Million-Neuron Artificial Brain Works In Real Time - Just as fast as a Human Brain


This new computer model of a brain has one million neurons and works just as fast as a live brain does.

There are other brain models, run on supercomputers, that are much bigger. IBM's SyNAPSE, for example, modeled 530 billion neurons last November. (That's more than the total number of neurons in humans' brains, which clock in at 86 billion neurons on average.) Such models are very slow, however. Some take a couple hours to simulate a second of brain activity. SyNAPSE works 1,500 times slower than real time.

The new artificial brain, called Neurogrid, is a lighter, cheaper version of supercomputer models. It's also much more energy efficient, using just 5 watts of electricity, compared to the 8 megawatts that Blue Gene/Q Sequoia, SyNAPSE's supercomputer, uses. Neurogrid's creators hope that others may use it to learn more about healthy brains and brains affected by diseases such as autism and schizophrenia, according to the U.S. National Science Foundation, which funded Neurogrid. Those are some of the same general goals that larger brain models try to achieve, but something like Neurogrid could make brain modeling more accessible to more labs.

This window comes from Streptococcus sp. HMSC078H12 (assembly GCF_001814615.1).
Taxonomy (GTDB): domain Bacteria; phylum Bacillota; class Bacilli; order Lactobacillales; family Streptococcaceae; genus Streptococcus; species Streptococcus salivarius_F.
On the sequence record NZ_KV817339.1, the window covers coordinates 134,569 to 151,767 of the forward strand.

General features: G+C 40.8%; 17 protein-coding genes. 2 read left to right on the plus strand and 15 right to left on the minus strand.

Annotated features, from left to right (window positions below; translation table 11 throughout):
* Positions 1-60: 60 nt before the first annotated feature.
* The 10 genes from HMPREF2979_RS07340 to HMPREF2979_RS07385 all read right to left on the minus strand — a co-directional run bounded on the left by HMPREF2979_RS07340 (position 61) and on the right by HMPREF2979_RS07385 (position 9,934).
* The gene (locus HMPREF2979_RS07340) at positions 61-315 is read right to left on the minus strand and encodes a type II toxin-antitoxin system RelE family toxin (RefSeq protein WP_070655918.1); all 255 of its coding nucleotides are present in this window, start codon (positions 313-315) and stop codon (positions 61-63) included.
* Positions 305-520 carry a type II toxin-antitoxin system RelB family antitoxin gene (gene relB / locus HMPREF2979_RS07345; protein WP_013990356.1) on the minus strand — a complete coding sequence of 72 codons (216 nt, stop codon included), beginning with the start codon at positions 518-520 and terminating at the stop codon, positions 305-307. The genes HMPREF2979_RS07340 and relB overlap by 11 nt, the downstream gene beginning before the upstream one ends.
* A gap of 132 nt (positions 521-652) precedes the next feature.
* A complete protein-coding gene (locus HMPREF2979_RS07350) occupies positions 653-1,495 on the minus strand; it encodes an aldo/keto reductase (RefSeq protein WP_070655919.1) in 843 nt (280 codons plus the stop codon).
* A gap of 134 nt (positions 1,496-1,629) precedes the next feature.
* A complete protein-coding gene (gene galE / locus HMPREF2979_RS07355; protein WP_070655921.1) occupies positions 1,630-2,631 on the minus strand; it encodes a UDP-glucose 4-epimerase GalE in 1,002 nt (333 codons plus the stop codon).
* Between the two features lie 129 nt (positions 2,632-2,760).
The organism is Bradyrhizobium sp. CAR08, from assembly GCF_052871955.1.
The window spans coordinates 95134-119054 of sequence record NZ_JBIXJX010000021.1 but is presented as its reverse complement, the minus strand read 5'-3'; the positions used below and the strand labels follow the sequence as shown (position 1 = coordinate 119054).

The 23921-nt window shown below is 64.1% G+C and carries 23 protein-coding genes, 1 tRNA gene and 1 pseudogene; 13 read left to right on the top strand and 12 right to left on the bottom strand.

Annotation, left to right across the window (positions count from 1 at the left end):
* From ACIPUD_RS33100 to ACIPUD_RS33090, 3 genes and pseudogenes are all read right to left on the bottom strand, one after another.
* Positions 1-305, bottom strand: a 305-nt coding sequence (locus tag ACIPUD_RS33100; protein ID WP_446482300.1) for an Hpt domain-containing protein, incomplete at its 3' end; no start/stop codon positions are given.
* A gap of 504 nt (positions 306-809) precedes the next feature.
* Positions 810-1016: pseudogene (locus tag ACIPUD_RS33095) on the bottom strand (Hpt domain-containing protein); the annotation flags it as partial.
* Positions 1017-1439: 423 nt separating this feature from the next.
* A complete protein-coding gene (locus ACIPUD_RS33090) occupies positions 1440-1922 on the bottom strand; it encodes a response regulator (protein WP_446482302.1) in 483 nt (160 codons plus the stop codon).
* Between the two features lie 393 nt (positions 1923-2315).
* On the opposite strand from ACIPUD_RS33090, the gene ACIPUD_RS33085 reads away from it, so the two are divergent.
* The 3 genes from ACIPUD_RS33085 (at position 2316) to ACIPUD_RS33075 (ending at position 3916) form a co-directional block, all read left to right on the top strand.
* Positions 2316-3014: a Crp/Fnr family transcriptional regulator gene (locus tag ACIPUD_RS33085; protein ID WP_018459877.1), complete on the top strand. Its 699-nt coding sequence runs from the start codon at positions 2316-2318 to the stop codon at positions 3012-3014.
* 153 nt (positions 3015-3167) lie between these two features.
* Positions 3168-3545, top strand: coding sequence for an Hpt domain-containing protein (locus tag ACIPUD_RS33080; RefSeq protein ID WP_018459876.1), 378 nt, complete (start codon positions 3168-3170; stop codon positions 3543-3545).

Neurogrid is made of 16 chips, each representing 65,000 neurons. Researchers can customize almost 80 parameters in the neurons, which helps them model different types of neurons that have different properties. Each of Neurogrid's neurons is able to communicate with thousands of other neurons, just like in a living brain.

The way Neurogrid computes is a little different from other computers, including supercomputers, according to the National Science Foundation. Most computers use a digital signal, where the computer answers a series of questions with either "true" or "false." Neurogrid uses a digital signal to communicate between neurons, but uses an analog signal, which is continuous, to perform calculations.

That helps Neurogrid mimic the way living neurons work. Neurons use an analog-like process to decide whether to fire, but their actual firing is like a digital signal because they may only either fire ("true") or not fire ("false").

[National Science Foundation]


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